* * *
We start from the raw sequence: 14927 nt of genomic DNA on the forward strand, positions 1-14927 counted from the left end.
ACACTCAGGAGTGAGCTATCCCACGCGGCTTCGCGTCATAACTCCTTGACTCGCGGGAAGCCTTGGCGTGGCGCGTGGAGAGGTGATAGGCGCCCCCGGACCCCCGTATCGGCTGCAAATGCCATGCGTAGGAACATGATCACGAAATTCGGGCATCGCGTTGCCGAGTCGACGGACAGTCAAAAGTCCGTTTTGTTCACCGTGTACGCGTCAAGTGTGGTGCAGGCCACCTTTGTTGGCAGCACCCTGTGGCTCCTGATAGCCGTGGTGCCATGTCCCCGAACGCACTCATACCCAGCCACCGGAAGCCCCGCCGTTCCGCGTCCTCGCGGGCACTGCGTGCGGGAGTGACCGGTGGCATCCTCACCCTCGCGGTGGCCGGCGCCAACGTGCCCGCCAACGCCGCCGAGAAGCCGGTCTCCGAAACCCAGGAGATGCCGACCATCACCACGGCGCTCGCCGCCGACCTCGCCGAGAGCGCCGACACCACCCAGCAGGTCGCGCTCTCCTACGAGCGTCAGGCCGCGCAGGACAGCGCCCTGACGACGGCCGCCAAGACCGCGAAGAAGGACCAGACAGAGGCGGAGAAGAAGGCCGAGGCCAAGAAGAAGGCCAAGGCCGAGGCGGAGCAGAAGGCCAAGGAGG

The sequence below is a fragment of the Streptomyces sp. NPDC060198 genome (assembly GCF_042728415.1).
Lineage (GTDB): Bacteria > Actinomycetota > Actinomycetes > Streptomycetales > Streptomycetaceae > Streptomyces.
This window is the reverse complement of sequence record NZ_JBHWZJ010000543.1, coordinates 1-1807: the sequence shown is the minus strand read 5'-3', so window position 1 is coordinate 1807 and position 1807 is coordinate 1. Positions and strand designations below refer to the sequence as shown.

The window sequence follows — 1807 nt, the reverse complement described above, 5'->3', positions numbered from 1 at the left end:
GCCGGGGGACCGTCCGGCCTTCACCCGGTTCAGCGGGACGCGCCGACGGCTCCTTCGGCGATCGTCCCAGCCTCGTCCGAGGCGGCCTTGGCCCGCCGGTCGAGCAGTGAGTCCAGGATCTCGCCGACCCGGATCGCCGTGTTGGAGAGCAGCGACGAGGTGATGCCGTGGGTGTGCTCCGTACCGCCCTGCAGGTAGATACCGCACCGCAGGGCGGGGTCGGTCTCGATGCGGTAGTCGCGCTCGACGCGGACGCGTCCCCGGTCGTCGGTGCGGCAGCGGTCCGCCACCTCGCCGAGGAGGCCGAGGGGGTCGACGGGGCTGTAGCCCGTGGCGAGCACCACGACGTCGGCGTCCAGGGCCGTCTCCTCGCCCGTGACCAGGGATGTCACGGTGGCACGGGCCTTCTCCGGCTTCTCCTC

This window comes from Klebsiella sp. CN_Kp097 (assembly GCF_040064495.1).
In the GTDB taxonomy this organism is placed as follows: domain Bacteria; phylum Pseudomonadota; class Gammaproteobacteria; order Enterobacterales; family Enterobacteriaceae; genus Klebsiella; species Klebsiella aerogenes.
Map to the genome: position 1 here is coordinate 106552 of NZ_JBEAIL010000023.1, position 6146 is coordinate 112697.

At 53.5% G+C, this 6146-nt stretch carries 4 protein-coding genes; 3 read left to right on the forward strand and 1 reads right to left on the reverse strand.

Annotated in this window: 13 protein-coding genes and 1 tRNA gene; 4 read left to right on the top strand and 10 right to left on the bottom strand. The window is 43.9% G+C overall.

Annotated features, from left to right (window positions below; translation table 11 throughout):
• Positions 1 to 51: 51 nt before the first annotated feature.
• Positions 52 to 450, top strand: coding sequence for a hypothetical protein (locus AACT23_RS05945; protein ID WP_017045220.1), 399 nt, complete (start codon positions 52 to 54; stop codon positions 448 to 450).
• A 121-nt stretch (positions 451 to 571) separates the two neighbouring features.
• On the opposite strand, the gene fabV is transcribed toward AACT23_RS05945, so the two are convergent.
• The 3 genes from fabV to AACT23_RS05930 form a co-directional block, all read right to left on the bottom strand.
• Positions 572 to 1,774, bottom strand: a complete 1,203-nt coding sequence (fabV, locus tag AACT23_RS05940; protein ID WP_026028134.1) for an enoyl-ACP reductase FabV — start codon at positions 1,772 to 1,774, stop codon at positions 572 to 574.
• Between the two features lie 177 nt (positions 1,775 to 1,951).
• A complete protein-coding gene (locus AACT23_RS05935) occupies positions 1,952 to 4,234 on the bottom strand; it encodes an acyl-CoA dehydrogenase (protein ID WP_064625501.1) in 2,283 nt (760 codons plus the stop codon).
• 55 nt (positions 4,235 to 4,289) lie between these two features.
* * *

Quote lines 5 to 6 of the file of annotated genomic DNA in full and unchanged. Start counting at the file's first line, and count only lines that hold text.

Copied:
This window is the reverse complement of sequence record NZ_JBHWZJ010000543.1, coordinates 1-1807: the sequence shown is the minus strand read 5'-3', so window position 1 is coordinate 1807 and position 1807 is coordinate 1. Positions and strand designations below refer to the sequence as shown.

The window sequence follows — 1807 nt, the reverse complement described above, 5'->3', positions numbered from 1 at the left end: